I realized that at one point there were six doctors, two assistants, and Wendy in the room. I said the receptionist, “now that was a fair fight!”
Now for what I see will happen in the near future…like next year!
I will use my iPhone 7 plus to take closeup pictures of moles and any regularities using a Molescope ll which I purchased on Amazon for $299. This is the fun part for me! We will upload the images that we also mapped onto her body locations. An AI programs scan the images in real-time looking both at a visible light picture and the thermal image as well. In real-time it looks for irregular shapes and ‘hot’ moles. In real-time, it pops up a window with green lettering that says “nothing suspicious.” Recommends a reshoot of certain moles in 6 months.
6 months later I get to reshoot and upload again. In real-time, a red window pops up with four suspicious moles that are now ‘hot’ and has grown irregularly. Immediately a window pops up asking her a zip code for where she is now because the AI software knows she is constantly traveling. She types in 92102. The AI software pops up a screen that looks like expedia.com. It says in a Siri voice, “Choose a date and time to schedule a biopsy.” She says, speaking to Siri, “I see tomorrow at 2 pm is open. Can you book that.” Siri says, “I have scheduled your biopsy and forwarded your medical records with the images and location for the biopsies.” Siri, “Would you like me to book a car to pick you up?” “Yes,” Wendy says.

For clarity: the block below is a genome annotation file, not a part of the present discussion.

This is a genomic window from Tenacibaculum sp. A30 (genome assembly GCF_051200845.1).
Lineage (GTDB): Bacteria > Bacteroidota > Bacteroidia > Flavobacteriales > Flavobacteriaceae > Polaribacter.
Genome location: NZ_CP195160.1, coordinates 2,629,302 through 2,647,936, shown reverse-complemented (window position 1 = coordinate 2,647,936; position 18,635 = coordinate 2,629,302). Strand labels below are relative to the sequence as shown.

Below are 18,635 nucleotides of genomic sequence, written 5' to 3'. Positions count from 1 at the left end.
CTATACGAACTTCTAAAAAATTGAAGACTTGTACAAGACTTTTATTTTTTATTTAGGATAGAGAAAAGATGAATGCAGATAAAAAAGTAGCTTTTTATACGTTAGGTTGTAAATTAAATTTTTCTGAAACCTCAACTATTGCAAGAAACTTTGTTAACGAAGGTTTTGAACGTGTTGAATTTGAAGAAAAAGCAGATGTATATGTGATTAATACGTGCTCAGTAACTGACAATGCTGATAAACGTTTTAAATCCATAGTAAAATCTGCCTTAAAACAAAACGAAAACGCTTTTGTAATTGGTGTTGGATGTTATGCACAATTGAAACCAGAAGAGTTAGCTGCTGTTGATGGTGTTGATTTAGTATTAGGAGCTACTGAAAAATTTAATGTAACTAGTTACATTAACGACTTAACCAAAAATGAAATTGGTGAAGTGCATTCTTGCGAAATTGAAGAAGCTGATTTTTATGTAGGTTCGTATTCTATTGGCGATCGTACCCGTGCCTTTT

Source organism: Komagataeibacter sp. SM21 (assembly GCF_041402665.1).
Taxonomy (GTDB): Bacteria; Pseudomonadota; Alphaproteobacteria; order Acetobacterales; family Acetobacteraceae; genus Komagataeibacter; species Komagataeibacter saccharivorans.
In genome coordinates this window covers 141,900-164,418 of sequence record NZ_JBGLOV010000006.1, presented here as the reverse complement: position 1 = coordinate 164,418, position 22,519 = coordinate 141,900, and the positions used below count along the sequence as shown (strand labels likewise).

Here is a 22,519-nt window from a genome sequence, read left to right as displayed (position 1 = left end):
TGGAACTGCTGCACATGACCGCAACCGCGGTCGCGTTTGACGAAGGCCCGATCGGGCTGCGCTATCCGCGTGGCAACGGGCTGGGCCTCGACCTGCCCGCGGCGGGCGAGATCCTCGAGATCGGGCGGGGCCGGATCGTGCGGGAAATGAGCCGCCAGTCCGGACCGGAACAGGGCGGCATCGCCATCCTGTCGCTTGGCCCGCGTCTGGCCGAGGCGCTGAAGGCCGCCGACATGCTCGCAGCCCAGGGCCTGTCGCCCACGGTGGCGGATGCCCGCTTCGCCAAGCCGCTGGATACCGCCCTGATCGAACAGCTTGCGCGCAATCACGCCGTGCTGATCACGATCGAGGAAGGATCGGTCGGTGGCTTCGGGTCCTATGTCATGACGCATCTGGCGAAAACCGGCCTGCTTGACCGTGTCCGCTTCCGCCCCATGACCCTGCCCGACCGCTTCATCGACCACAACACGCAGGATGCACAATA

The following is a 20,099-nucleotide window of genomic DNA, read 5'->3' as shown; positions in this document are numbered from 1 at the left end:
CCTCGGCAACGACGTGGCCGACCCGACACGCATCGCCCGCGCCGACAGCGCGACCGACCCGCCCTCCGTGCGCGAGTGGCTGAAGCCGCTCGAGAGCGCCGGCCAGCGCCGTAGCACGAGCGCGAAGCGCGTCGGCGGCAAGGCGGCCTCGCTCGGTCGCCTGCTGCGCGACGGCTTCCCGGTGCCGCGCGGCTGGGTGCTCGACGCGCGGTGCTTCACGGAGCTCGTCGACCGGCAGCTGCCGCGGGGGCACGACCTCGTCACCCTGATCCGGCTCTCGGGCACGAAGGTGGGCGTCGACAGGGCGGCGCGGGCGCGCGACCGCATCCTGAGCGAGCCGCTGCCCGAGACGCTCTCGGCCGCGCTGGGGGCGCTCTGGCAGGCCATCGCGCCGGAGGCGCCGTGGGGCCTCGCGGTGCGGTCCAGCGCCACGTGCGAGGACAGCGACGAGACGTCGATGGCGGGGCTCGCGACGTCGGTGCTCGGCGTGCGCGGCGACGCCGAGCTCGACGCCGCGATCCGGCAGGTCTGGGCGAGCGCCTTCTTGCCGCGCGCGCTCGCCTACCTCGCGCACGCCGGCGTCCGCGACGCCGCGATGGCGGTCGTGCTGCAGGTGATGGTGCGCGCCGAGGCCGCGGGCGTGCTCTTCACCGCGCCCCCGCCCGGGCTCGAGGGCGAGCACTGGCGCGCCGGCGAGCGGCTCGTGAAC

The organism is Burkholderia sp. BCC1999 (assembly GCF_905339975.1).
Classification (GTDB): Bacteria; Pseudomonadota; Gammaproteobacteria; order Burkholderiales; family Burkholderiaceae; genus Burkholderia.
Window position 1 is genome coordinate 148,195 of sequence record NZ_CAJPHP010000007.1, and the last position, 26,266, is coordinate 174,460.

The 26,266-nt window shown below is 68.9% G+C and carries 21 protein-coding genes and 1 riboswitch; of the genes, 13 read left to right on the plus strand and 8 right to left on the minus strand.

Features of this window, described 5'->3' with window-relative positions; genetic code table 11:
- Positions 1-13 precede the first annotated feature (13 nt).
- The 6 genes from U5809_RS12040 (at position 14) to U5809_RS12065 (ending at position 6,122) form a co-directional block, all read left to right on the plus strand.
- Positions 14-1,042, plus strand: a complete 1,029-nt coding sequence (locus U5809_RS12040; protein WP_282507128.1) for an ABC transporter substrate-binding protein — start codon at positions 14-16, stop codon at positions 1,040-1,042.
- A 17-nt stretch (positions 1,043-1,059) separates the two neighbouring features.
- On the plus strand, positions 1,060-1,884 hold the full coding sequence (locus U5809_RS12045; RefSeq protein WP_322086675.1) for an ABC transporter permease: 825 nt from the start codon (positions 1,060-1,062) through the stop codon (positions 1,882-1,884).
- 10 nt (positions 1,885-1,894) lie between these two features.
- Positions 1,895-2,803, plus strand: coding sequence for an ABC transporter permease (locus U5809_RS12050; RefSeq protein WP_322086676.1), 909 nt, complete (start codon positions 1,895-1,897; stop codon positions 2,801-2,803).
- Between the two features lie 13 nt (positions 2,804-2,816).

The next day the car arrives at 1:30p and she arrives 5 minutes before her appointment. She thinks, “Funny, the place has no waiting room, no disinterested receptionist behind a shut glass window and there is a man that has an iPad that greets her. “Hello, Ms. Steele.” Wendy says, “How did you know it was me?” He says, “Apples new face recognition software identified you and brought your records up on the iPad.” “WOW,” she says.
Wendy asks if he is a nurse. He answers, “no, I am an engineer.” He leads her into a room and asks her to sit in a chair that looks like something in a SpaceX capsule. She says, “When will the doctor be in to do the biopsy?” He laughs, and says’ “The doctor is here.” As he points to a robotic arm. Wendy actually relaxes because she is no stranger to doctors, but also is relieved that this robot has no ego.